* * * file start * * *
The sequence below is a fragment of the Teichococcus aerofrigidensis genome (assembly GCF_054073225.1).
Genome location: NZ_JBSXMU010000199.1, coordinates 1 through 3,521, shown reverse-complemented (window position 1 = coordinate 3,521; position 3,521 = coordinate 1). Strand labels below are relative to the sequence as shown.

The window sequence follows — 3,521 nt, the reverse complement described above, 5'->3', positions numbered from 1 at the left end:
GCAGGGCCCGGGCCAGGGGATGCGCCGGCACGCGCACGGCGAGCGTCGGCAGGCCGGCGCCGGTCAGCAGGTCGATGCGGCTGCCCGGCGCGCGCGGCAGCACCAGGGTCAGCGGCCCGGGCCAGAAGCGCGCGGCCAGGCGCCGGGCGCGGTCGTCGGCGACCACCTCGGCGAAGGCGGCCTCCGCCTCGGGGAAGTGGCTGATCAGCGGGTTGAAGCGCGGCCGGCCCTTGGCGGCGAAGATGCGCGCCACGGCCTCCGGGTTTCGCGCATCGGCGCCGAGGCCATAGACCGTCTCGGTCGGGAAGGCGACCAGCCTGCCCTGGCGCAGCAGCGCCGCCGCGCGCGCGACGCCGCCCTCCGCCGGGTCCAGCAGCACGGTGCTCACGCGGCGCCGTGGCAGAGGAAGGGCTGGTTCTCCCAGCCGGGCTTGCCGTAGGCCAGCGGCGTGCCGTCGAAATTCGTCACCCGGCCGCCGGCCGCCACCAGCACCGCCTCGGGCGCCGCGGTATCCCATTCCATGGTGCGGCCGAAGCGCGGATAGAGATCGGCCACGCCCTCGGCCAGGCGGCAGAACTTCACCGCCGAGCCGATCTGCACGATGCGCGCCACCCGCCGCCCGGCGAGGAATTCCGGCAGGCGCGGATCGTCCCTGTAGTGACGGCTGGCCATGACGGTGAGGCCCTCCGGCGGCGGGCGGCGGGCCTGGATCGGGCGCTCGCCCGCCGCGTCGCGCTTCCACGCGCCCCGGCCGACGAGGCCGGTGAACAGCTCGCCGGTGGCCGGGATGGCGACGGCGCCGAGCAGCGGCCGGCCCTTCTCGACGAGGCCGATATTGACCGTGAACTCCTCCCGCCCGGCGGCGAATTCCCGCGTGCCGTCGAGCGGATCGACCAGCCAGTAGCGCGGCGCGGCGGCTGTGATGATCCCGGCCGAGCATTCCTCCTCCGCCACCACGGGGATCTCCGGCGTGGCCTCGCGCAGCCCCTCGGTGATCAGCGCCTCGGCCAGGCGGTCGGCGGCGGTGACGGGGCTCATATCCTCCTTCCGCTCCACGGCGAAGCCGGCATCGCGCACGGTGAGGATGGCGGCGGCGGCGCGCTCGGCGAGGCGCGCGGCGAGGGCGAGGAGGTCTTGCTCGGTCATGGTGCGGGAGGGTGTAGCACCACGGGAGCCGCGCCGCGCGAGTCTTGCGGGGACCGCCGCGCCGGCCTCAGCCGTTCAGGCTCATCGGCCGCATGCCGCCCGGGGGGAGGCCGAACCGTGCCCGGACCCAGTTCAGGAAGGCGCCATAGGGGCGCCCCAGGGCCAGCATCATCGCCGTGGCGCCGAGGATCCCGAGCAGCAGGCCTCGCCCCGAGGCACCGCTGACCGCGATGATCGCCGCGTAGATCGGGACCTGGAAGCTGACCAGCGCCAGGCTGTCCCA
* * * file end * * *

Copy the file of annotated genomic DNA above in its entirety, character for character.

The sequence below is a fragment of the Teichococcus aerofrigidensis genome (assembly GCF_054073225.1).
Genome location: NZ_JBSXMU010000199.1, coordinates 1 through 3,521, shown reverse-complemented (window position 1 = coordinate 3,521; position 3,521 = coordinate 1). Strand labels below are relative to the sequence as shown.

The window sequence follows — 3,521 nt, the reverse complement described above, 5'->3', positions numbered from 1 at the left end:
GCAGGGCCCGGGCCAGGGGATGCGCCGGCACGCGCACGGCGAGCGTCGGCAGGCCGGCGCCGGTCAGCAGGTCGATGCGGCTGCCCGGCGCGCGCGGCAGCACCAGGGTCAGCGGCCCGGGCCAGAAGCGCGCGGCCAGGCGCCGGGCGCGGTCGTCGGCGACCACCTCGGCGAAGGCGGCCTCCGCCTCGGGGAAGTGGCTGATCAGCGGGTTGAAGCGCGGCCGGCCCTTGGCGGCGAAGATGCGCGCCACGGCCTCCGGGTTTCGCGCATCGGCGCCGAGGCCATAGACCGTCTCGGTCGGGAAGGCGACCAGCCTGCCCTGGCGCAGCAGCGCCGCCGCGCGCGCGACGCCGCCCTCCGCCGGGTCCAGCAGCACGGTGCTCACGCGGCGCCGTGGCAGAGGAAGGGCTGGTTCTCCCAGCCGGGCTTGCCGTAGGCCAGCGGCGTGCCGTCGAAATTCGTCACCCGGCCGCCGGCCGCCACCAGCACCGCCTCGGGCGCCGCGGTATCCCATTCCATGGTGCGGCCGAAGCGCGGATAGAGATCGGCCACGCCCTCGGCCAGGCGGCAGAACTTCACCGCCGAGCCGATCTGCACGATGCGCGCCACCCGCCGCCCGGCGAGGAATTCCGGCAGGCGCGGATCGTCCCTGTAGTGACGGCTGGCCATGACGGTGAGGCCCTCCGGCGGCGGGCGGCGGGCCTGGATCGGGCGCTCGCCCGCCGCGTCGCGCTTCCACGCGCCCCGGCCGACGAGGCCGGTGAACAGCTCGCCGGTGGCCGGGATGGCGACGGCGCCGAGCAGCGGCCGGCCCTTCTCGACGAGGCCGATATTGACCGTGAACTCCTCCCGCCCGGCGGCGAATTCCCGCGTGCCGTCGAGCGGATCGACCAGCCAGTAGCGCGGCGCGGCGGCTGTGATGATCCCGGCCGAGCATTCCTCCTCCGCCACCACGGGGATCTCCGGCGTGGCCTCGCGCAGCCCCTCGGTGATCAGCGCCTCGGCCAGGCGGTCGGCGGCGGTGACGGGGCTCATATCCTCCTTCCGCTCCACGGCGAAGCCGGCATCGCGCACGGTGAGGATGGCGGCGGCGGCGCGCTCGGCGAGGCGCGCGGCGAGGGCGAGGAGGTCTTGCTCGGTCATGGTGCGGGAGGGTGTAGCACCACGGGAGCCGCGCCGCGCGAGTCTTGCGGGGACCGCCGCGCCGGCCTCAGCCGTTCAGGCTCATCGGCCGCATGCCGCCCGGGGGGAGGCCGAACCGTGCCCGGACCCAGTTCAGGAAGGCGCCATAGGGGCGCCCCAGGGCCAGCATCATCGCCGTGGCGCCGAGGATCCCGAGCAGCAGGCCTCGCCCCGAGGCACCGCTGACCGCGATGATCGCCGCGTAGATCGGGACCTGGAAGCTGACCAGCGCCAGGCTGTCCCA